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About Suzuki Roshi
Interview with Rick Fields with more llinks
Memories of Suzuki-roshi by Rick Fields
[The first entry on this page--8/10/99. After years of beating the odds against cancer, Rick died this June. He was one of the most popular and respected Buddhist authors in the US. See Rick Fields in the Sangha News section to read more. There's an obituary section there and an obituary in the September '99 Shambala Sun as well as there will be in many Buddhist publications.--DC]
(from New Age Journal, October 75)
Suzuki Roshi was a Zen Master of the Soto School of Zen Buddhism. His Dharma-name was "Crooked Cucumber." [It wasn't really his dharma name of course, but a nickname.--DC]
Suzuki Roshi originally came to San Francisco to lead a Japanese congregation. When some young Americans asked to study with him he said, "I sit every morning at five. You are welcome." This spirit became the San Francisco Zen Center, and Tassajara, a Zen Mountain Training Center. He died December 7, 1971. His words can be found in a collection of talks, Zen Mind, Beginner's Mind. These empty words I dedicate to Suzuki Roshi.
Thus have I heard from someone who heard it from someone: Once when Tassajara, a mountain retreat center, was being built, a carpenter was working on it; he was not a Zen student but a yoga student; he kept a strict vegetarian diet, eating mostly fruit and nuts. He was driving Roshi back to San Francisco, along the Coast highway, when they both got hungry. Roshi wanted to stop right away but the carpenter kept on driving, looking for a place where he could get pure food. All they passed, however, were hot-dog and hamburger and taco joints. Roshi kept saying, How about stopping at this place? But the carpenter kept saying, No let's go on a little more. Looking for his fresh fruit meal. Finally Roshi told him to just stop at the next hamburger stand. The carpenter ordered a grilled cheese sandwich. Roshi ordered a cheeseburger. When the food came Roshi took one bite out of his cheeseburger. The carpenter took a bite out of his grilled cheese. Then Roshi made a face and said, I don't like this. He handed the cheeseburger to the carpenter, and took the grilled cheese for himself. You eat it, said Roshi.
[I told Rick the prior story a long time ago. A close version to this is in Crooked Cucumber on Page 299. I say it happened to Bob Halpern, but it actually happened to another Bob who didn't want his name used and the book didn't need a new character at that point anyway.--DC]
Once everybody at Tassajara took some tools and climbed a long hot dusty mountain trail to work on some project. When they reached the top of the mountain they discovered that they had forgotten the shovel and began discussion about who should return and get it. After the discussion had ended they realized that Roshi wasn't there. He was already half-way down the mountain trail, on his way back to pick up the shovel.
This story actually happened to me; so it's true as far as I know. I went into a converted movie theatre with meditation mats where the balcony used to be, to sit zazen. It was the first time I'd ever been there and I was late and mildly stoned. I'd never sat zazen with so many people before, nor even knew that so many people did it, so it was overwhelming to rush into a room filled and crowded with so much stillness. After forty minutes of just sitting, blowing in the mind-wind, everybody got up and rushed into a smaller room which had an altar at the front. I went along since I'd never been there before and was just going along. Then everybody stood in straight rows and chanted the Heart Sutra in Japanese, slow, deep, mono-noted and touched the floor with their forehead six [nine] times. Then everybody turned and one by one filed out of the room. After a while it was my turn; I didn't know what to expect; I think I thought we were all leaving thoughtfully. When I stepped through the door there was this small bald Japanese man standing there with a funny stick like a whisk in his hand. He looked right through me with both eyes. I didn't have time to be there. Then he bowed and so did I.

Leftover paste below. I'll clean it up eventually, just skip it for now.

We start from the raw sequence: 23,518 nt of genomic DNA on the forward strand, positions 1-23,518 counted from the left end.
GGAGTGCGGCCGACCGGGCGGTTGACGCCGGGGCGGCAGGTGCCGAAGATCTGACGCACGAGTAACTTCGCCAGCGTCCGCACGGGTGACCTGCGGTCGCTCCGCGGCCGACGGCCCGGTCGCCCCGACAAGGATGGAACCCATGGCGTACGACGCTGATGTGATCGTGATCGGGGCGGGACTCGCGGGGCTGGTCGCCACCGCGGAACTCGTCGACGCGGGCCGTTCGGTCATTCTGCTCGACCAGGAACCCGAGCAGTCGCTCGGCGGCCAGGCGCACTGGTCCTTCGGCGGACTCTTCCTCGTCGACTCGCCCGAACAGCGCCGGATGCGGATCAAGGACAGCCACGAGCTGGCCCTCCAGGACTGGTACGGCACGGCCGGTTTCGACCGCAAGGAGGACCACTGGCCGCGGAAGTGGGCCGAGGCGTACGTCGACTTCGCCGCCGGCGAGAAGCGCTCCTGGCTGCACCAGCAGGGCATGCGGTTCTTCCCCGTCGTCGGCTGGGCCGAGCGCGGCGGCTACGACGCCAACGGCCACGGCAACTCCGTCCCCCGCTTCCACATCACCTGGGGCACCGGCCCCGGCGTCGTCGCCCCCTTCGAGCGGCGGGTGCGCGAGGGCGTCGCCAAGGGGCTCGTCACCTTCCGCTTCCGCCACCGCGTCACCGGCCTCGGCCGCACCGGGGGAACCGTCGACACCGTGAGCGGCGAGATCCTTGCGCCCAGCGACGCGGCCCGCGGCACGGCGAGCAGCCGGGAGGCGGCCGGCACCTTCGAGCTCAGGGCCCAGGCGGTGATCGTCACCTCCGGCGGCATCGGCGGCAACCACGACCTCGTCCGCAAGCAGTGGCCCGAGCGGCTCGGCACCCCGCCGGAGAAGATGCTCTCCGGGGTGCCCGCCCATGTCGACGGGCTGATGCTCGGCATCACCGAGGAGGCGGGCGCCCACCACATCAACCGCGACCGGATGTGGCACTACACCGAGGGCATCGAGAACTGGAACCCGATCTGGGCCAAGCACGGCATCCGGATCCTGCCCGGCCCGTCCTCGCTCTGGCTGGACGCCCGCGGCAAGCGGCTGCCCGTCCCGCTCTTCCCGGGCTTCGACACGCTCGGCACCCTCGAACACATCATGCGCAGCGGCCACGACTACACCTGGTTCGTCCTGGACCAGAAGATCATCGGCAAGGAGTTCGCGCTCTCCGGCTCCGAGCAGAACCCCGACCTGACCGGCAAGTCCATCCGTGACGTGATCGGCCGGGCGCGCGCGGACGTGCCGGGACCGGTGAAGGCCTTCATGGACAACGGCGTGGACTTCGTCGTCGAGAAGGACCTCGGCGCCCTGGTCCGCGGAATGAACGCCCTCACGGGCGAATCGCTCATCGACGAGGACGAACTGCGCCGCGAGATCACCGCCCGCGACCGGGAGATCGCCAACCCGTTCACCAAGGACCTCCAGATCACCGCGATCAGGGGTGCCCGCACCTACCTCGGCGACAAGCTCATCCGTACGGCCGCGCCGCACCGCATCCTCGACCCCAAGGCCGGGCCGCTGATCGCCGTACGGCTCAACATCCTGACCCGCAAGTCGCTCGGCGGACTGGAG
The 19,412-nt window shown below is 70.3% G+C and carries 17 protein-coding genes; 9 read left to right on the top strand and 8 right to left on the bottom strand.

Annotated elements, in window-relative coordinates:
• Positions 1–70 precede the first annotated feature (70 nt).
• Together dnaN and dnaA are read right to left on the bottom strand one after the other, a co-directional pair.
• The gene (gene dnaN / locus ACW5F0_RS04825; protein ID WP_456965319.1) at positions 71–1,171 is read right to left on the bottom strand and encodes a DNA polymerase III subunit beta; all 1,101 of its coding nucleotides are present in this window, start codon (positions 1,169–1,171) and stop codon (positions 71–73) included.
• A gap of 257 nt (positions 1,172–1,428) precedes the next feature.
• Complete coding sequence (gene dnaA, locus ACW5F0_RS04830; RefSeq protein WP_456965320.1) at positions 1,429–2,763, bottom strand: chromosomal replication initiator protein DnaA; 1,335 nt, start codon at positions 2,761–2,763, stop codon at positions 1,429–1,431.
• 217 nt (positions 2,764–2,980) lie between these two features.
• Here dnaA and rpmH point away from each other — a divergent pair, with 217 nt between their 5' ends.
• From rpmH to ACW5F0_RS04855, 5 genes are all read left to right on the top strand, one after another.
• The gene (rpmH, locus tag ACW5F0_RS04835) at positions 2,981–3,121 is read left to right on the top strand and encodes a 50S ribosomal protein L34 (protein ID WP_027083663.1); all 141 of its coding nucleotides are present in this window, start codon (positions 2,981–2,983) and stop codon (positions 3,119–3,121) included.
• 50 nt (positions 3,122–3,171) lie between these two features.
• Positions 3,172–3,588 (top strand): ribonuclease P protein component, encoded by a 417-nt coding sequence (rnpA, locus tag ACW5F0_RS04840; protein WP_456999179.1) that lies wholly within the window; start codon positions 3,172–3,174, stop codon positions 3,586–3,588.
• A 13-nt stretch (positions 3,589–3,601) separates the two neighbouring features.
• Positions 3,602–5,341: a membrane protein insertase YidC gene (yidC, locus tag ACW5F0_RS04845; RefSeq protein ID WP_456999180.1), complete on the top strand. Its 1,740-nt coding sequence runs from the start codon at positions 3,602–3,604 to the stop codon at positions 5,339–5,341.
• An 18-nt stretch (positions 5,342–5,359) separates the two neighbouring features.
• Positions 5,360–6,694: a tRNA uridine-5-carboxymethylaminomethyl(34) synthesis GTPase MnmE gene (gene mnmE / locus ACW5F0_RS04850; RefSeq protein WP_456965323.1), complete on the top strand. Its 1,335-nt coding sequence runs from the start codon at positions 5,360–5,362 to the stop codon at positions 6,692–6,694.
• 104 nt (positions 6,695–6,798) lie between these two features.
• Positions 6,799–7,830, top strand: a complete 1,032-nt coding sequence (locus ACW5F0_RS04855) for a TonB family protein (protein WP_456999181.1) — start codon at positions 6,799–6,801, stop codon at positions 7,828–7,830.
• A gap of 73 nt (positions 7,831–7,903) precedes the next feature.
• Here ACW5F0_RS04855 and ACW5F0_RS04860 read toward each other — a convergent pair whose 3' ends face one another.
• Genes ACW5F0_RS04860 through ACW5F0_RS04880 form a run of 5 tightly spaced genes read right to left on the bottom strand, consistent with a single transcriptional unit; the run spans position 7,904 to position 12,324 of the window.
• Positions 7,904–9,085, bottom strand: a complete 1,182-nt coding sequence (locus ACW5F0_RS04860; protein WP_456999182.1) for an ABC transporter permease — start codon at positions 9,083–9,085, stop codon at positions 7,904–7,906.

[It wasn't really a converted movie theater, but an old synagogue that had become a Soto Zen temple and which was used as a theatre on the weekends.--DC]
The Sword of Manjusri
After that, the zendo moved to Page Street and there were black kids in the neighborhood who didn't exactly know what to make of the whole thing. Once a few of these neighborhood kids came into the building just as zazen was over. They saw Roshi standing there with his stick and this really big kid said, "Hey man, what you doin' with that stick?" And all the Zen students started to gather round because the situation made them nervous. Roshi, however, wasn't at all nervous. He turned and began to grow; he grew until he was about six feet high and very powerful - although he is really small and frail and was even then dying - and then he raised his stick high above his head, his face was filled with roaring oceans, and all his students were getting more and more up-tight thinking, Hey, Roshi, be careful, you'll get 'em mad. And then he brought down his stick with a terrific gentle powerforce. About six inches from the big kid's shoulder the stick suddenly lost weight and was like a soft subtle feather floating down until it touched his shoulder and rested there. "I use it to hit people," said Roshi. Then he handed the stick to the kid and, turning his back to him presenting his own shoulder said, Would you like to try? The kid stood there for a while and then touched Roshi's shoulder very softly with his stick.
[This is also in the book in a varying version on p.331.--DC]
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